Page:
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Home / Education / Prepping for a test? You can now get expert help on TikTok, Instagram

Prepping for a test? You can now get expert help on TikTok, Instagram

Edtech companies are using fun 30-second videos on micro-vlogging platforms to reach out to a new generation, as well as to those who may not use other apps or video platforms on the internet.

education Updated: Feb 13, 2020 13:50 IST
Cherylann Mollan
Cherylann Mollan
Hindustan Times
A snapshot from a TikTok video by the edtech company Toppr, explaining the different methods of heating.
A snapshot from a TikTok video by the edtech company Toppr, explaining the different methods of heating.

If you’ve been heading to TikTok for dance-move challenges, quirky hair and make-up trends, and funny lip-sync videos, guess what? It’s now also a place for you to prep for exams. Videos, created by education-tech platforms, offer fun, 30-second explainers on a variety of subjects. You can learn about the law of gravitation via animated falling apples. A cartoon hose squeezes in Bernoulli’s principle, about fluids and pressure.

Companies such as Toppr, Gradeup, Testbook and Vedantu have been creating educational content on the video-sharing app since TikTok’s #EduTok campaign, launched in June 2019. “We launched #EduTok to streamline content focused on academic learning and life skills,” says a spokesperson from the company. “We live in the smartphone era, and digital users have shorter attention spans. So the short-video format has become extremely popular. Within the first five months of its launch, #EduTok saw 12 million creations.”

On Instagram, upGrad posts 30-second explainers on Artificial Intelligence, Machine Learning and Data Science on Instagram. The slightly-longer 60-second videos are uploaded on IGTV. These videos are targeted towards working professionals in the 21-35 age group, and focus on creating awareness about the subjects and their demand in the job market. “On a platform like Instagram, you’re competing with a lot of fun content. So to get people to watch educational videos, you have to make them visually-appealing and engaging. Our videos feature time-lapses and animated graphics as they tend to grab attention,” says Mayank Kumar, co-founder and managing director of upGrad. 

NEW FORMATS

Shobhit Bhatnagar, chief executive officer and co-founder of Gradeup, says their ultra-short videos aim to help working professionals and aspirants prepare for competitive exams. “You have to build interest in the first 5 seconds,” he says. “We follow a story-telling format and create storyboards to understand the progression of the video,” says Bhatnagar. On one trivia post about why the President does not pay income tax, the video opens with the hook, “Do you want to live in India without paying income tax?”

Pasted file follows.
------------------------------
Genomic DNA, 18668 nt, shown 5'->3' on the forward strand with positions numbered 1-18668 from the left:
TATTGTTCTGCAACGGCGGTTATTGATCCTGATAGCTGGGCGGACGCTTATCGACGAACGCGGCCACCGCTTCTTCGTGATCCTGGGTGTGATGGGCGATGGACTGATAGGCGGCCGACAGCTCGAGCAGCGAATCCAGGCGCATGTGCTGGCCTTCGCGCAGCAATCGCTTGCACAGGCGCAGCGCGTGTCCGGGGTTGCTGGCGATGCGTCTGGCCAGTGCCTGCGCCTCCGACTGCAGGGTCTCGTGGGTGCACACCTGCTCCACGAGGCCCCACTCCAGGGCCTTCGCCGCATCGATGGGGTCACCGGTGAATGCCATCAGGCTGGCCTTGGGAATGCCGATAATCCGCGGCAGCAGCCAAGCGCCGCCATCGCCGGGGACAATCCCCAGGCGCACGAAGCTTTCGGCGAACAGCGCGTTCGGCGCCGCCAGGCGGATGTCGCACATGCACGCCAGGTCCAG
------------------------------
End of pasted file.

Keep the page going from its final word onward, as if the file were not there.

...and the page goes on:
TikTok video creation is different from producing content for YouTube, Bhatnagar adds. “There’s more work in the pre-production stage than post-production.” Gradeup videos incorporate gifs, graphics, images, animation and sound effects to make the video interesting. In a video explaining the meaning of the idiom ‘cat-nap’, you see napping cats and a boy dozing on a pile of books as animated ‘zzzs’ escape from his head.

The short-video format is pushing EdTech companies to experiment with not just the presentation of educational content, but also the content itself. “In-depth analysis of a subject or topic is not possible, so we focus on explaining a single concept, math problem, or meaning of a word” says Rajshekhar Ratrey, vice president, product and knowledge of Toppr. 

@gradeup_banking

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♬ original sound - Gradeup Banking

So in 30-second videos, you can learn about how the Earth’s magnetic field saves us from harmful solar winds, how histamine causes your cheeks to turn pink after a blow, or how Henry’s Law can help you survive high-altitude summits.

“We train our presenters to use short simple sentences and to be upbeat in their demeanor to match the tone of the platform. On the plus side, once you get a student’s attention, it’s easier to retain it for 30 seconds as opposed to an hour,” Raterey says.

SPREADING FAST

Bhatnagar says that these video-sharing platforms help EdTech companies reach audiences they wouldn’t have otherwise. “Some young people aren’t on any other social media platform, and don’t know much about YouTube, but they’re on TikTok,” he says.

Kanpur-based Arpit Tripathi, 21, who is currently preparing for banking services exams, likes this as well. He stumbled upon Gradeup videos on TikTok two months ago and now regularly views the company’s videos around reasoning and quantitative analysis. “The videos are free, and can be accessed from anywhere,” he says. “Plus, they share tricks that help you solve math problems, like calculating the square of 106 or 76% of 25, without using a pen and book. Since the videos are short, I can cover multiple lessons and subjects in a short time and can replay the video if I didn’t grasp the concept.”

Bhopal-based Gaurav Maheshwari, 25, who actively follows upGrad’s Instagram account, has been enjoying the explainer videos. “Because of all the insights I gained from their videos, like what Data Science entails and how important it is in the job market, I’m now inclined to take up a course on data science,” he says. “It’s good that the videos are entertaining, because when you’re casually browsing through Instagram, you’re not looking for in-depth learning but quirky content, something one can relate to and remember.”